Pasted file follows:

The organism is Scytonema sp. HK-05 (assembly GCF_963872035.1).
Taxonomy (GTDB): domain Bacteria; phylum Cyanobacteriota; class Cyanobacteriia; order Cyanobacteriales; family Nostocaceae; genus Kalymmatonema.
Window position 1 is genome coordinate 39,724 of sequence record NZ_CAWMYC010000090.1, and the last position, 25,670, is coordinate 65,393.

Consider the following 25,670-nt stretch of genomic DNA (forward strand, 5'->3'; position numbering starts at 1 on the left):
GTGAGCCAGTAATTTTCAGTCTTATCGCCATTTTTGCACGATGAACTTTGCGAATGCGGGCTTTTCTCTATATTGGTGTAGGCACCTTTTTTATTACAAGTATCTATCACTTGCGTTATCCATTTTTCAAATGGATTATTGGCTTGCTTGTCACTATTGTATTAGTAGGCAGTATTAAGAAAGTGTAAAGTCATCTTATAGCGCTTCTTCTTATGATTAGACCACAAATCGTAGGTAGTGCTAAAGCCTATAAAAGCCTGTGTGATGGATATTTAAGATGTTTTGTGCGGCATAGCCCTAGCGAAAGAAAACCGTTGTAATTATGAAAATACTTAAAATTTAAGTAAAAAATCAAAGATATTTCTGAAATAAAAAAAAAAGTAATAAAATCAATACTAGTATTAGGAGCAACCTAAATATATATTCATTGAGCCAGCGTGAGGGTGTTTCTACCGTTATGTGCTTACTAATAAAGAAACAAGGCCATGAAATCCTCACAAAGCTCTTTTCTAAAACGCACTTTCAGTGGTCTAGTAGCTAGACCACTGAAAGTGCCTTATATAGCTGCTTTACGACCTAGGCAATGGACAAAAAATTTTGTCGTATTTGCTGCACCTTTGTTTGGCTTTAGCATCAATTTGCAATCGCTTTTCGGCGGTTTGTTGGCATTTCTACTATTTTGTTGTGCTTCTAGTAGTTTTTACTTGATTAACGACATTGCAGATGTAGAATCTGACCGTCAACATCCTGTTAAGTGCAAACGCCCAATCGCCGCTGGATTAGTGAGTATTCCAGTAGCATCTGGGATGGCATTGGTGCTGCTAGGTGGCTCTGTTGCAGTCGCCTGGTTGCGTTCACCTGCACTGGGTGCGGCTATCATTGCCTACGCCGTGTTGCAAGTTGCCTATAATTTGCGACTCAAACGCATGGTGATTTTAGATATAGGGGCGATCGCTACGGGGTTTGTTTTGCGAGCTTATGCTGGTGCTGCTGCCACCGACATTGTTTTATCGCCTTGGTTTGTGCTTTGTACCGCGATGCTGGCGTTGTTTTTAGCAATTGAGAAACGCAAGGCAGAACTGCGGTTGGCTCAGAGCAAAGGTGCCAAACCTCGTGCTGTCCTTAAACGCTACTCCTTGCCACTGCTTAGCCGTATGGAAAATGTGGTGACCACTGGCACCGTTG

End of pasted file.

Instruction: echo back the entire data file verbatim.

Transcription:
The organism is Scytonema sp. HK-05 (assembly GCF_963872035.1).
Taxonomy (GTDB): domain Bacteria; phylum Cyanobacteriota; class Cyanobacteriia; order Cyanobacteriales; family Nostocaceae; genus Kalymmatonema.
Window position 1 is genome coordinate 39,724 of sequence record NZ_CAWMYC010000090.1, and the last position, 25,670, is coordinate 65,393.

Consider the following 25,670-nt stretch of genomic DNA (forward strand, 5'->3'; position numbering starts at 1 on the left):
GTGAGCCAGTAATTTTCAGTCTTATCGCCATTTTTGCACGATGAACTTTGCGAATGCGGGCTTTTCTCTATATTGGTGTAGGCACCTTTTTTATTACAAGTATCTATCACTTGCGTTATCCATTTTTCAAATGGATTATTGGCTTGCTTGTCACTATTGTATTAGTAGGCAGTATTAAGAAAGTGTAAAGTCATCTTATAGCGCTTCTTCTTATGATTAGACCACAAATCGTAGGTAGTGCTAAAGCCTATAAAAGCCTGTGTGATGGATATTTAAGATGTTTTGTGCGGCATAGCCCTAGCGAAAGAAAACCGTTGTAATTATGAAAATACTTAAAATTTAAGTAAAAAATCAAAGATATTTCTGAAATAAAAAAAAAAGTAATAAAATCAATACTAGTATTAGGAGCAACCTAAATATATATTCATTGAGCCAGCGTGAGGGTGTTTCTACCGTTATGTGCTTACTAATAAAGAAACAAGGCCATGAAATCCTCACAAAGCTCTTTTCTAAAACGCACTTTCAGTGGTCTAGTAGCTAGACCACTGAAAGTGCCTTATATAGCTGCTTTACGACCTAGGCAATGGACAAAAAATTTTGTCGTATTTGCTGCACCTTTGTTTGGCTTTAGCATCAATTTGCAATCGCTTTTCGGCGGTTTGTTGGCATTTCTACTATTTTGTTGTGCTTCTAGTAGTTTTTACTTGATTAACGACATTGCAGATGTAGAATCTGACCGTCAACATCCTGTTAAGTGCAAACGCCCAATCGCCGCTGGATTAGTGAGTATTCCAGTAGCATCTGGGATGGCATTGGTGCTGCTAGGTGGCTCTGTTGCAGTCGCCTGGTTGCGTTCACCTGCACTGGGTGCGGCTATCATTGCCTACGCCGTGTTGCAAGTTGCCTATAATTTGCGACTCAAACGCATGGTGATTTTAGATATAGGGGCGATCGCTACGGGGTTTGTTTTGCGAGCTTATGCTGGTGCTGCTGCCACCGACATTGTTTTATCGCCTTGGTTTGTGCTTTGTACCGCGATGCTGGCGTTGTTTTTAGCAATTGAGAAACGCAAGGCAGAACTGCGGTTGGCTCAGAGCAAAGGTGCCAAACCTCGTGCTGTCCTTAAACGCTACTCCTTGCCACTGCTTAGCCGTATGGAAAATGTGGTGACCACTGGCACCGTTG